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Combined Guadalcanal Campaign
Part 2a and 2b
by Patrick Graham


On the 7th of August, 1942, American soldiers of the 1st Marine Division began their offensive in the South Pacific on the ground by landing forces at Tulagi, Florida Island and Guadalcanal. The islands were the southern most point in the island chain known as the Solomons. In staging ground forces in this area, Japanese pressure against Australia would be relieved and path would be opened up into Japans Pacific defenses and her bases at Truk and Rabaul. The Japanese knew quite well what the strategic value of Guadalcanal was. They had planned to construct an airbase in the island and from their further interdict allied supply and shipping efforts and launch continued attacks toward Australia.

To that end, the Japanese forces on the Island on August 7th were completely taken by surprise when a massive, and just as importantly American, invasion force landed on these islands. The defenders put up a fierce fight, but were simply overwhelmed. The airfield under construction at Guadalcanal was quickly put to American use and the Japanese equipment on the island was requisitioned to finish the airbase as soon as possible. However, the Japanese High command was quick to react to the landings and sought to cut off the island’s naval link to the outside world. A cruiser force under the command of Admiral Mikawa engaged Allied warships off of Savo Island and delivered a telling blow, sinking four Allied cruisers and damaging three other vessels.

Although the defeat of Allied naval forces at Savo Island hastened the unloading and departure of the transports already at Guadalcanal, close to 17,000 soldiers and a good portion of their equipment was successfully unloaded. However, until the Naval force returned the Marines would be left to their own devices and need to rely on everything they brought ashore. They had only 30 days worth of food, no reconnaissance planes and lacked the equipment need to construct coastal batteries for defense.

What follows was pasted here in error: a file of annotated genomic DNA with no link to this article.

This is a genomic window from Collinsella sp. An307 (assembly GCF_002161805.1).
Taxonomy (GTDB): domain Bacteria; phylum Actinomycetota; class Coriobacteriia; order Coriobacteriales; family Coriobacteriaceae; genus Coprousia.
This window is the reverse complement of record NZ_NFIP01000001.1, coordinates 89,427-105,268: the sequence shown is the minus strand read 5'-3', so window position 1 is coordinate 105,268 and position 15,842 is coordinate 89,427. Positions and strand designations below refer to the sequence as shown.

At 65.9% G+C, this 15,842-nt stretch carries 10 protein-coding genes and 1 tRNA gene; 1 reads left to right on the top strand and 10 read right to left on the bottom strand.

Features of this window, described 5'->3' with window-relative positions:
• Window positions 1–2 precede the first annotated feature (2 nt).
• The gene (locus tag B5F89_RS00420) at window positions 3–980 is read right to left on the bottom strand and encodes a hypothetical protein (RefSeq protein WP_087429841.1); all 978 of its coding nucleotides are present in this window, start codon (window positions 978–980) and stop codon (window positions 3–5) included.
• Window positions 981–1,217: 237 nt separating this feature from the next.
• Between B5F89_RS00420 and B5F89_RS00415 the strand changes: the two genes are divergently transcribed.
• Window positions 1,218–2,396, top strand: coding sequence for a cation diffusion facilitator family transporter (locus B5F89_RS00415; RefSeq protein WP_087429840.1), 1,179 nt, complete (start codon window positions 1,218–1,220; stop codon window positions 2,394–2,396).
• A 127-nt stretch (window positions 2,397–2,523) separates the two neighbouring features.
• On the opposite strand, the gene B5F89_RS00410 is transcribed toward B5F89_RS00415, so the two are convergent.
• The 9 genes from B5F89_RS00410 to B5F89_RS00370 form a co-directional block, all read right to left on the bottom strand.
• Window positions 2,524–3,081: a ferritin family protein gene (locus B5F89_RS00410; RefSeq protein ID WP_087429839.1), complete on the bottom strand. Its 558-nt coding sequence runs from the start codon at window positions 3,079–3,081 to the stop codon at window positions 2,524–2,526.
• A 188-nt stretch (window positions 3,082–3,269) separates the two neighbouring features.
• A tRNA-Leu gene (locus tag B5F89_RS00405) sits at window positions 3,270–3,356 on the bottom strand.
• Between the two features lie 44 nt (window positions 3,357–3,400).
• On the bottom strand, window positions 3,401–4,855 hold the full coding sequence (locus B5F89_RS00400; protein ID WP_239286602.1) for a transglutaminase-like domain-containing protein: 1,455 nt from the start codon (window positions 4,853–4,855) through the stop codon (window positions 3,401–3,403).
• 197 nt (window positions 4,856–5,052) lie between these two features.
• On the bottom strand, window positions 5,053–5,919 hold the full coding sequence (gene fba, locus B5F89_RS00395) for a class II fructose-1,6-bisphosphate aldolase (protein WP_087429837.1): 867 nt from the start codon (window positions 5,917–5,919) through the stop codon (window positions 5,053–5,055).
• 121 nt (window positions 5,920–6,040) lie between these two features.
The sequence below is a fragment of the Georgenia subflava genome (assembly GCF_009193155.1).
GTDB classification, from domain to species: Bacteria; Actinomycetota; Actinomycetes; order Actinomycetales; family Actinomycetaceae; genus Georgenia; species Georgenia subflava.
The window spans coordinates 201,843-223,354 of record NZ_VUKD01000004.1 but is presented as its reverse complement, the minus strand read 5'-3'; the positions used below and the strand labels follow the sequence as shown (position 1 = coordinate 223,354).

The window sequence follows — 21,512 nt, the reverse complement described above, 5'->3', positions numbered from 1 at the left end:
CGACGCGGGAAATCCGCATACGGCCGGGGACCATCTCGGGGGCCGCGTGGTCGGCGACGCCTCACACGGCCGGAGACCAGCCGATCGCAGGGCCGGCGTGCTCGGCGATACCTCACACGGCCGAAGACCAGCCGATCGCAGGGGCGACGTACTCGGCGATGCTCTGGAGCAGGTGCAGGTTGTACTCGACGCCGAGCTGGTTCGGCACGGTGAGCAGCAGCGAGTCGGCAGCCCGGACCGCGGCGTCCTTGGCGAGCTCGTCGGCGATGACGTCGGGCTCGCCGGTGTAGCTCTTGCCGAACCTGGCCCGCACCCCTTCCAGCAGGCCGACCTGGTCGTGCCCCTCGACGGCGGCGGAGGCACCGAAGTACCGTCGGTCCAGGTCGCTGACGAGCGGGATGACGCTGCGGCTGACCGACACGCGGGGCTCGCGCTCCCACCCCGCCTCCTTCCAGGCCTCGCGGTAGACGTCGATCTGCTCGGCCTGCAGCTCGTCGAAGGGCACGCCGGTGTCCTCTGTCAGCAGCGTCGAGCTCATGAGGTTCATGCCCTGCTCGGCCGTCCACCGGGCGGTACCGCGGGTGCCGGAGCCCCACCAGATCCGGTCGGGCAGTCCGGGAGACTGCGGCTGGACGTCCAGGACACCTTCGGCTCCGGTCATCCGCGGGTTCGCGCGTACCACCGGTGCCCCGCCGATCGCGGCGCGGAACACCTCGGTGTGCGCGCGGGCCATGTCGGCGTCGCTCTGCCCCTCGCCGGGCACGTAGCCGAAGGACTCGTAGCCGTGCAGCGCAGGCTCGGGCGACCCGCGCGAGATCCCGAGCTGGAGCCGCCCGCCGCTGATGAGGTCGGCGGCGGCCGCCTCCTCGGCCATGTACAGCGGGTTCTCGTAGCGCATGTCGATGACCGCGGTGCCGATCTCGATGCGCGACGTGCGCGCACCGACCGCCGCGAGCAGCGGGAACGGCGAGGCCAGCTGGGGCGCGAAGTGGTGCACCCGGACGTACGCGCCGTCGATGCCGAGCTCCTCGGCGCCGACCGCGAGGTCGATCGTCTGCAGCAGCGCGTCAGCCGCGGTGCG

To further exacerbate the necessity for resupply, the Japanese had taken to delivering soldiers and what supplies they could at night when air cover was ineffective to the eastern portion of Guadalcanal. They used armed destroyers, due to the fragility of transport vessels, which while relatively safe were unable to carry heavier equipment. This mode of transport was dubbed the ‘Tokyo-Express’. The first group of 900 soldiers was landing in the early morning of August the 19th using six destroyers in all to complete the transfer. The Japanese Force now gathered at Taivu Point consisted of the 2nd Battalion of the 28th Infantry Division. It was an ad hoc force, owing to the restrictions of transport that Japan had to endure in the Solomons. Consisting of 2000 men, the unit was a mish-mash of artillery and heavy weapons specialists, engineers and line infantry. Their reconnaissance by air had shown a lack of American naval vessels around Guadalcanal, and they mistakenly took this to mean that the majority of the marines on the island had been withdrawn when this was not the case.

The 1st Marine Division had organized itself along the perimeter by aligning a battalion along each axis of approach and keep a fourth in reserve near Henderson field along with three field artillery battalions. Scouting, much of which had been accomplished with help of native guides under British Captain Martin Clemens, quickly revealed that Japanese forces had landed in the east on Guadalcanal. However, their numbers could not be properly ascertained. This would be an issue for the Japanese as well who had little if any knowledge on the make-up of Allied resistance on Guadalcanal.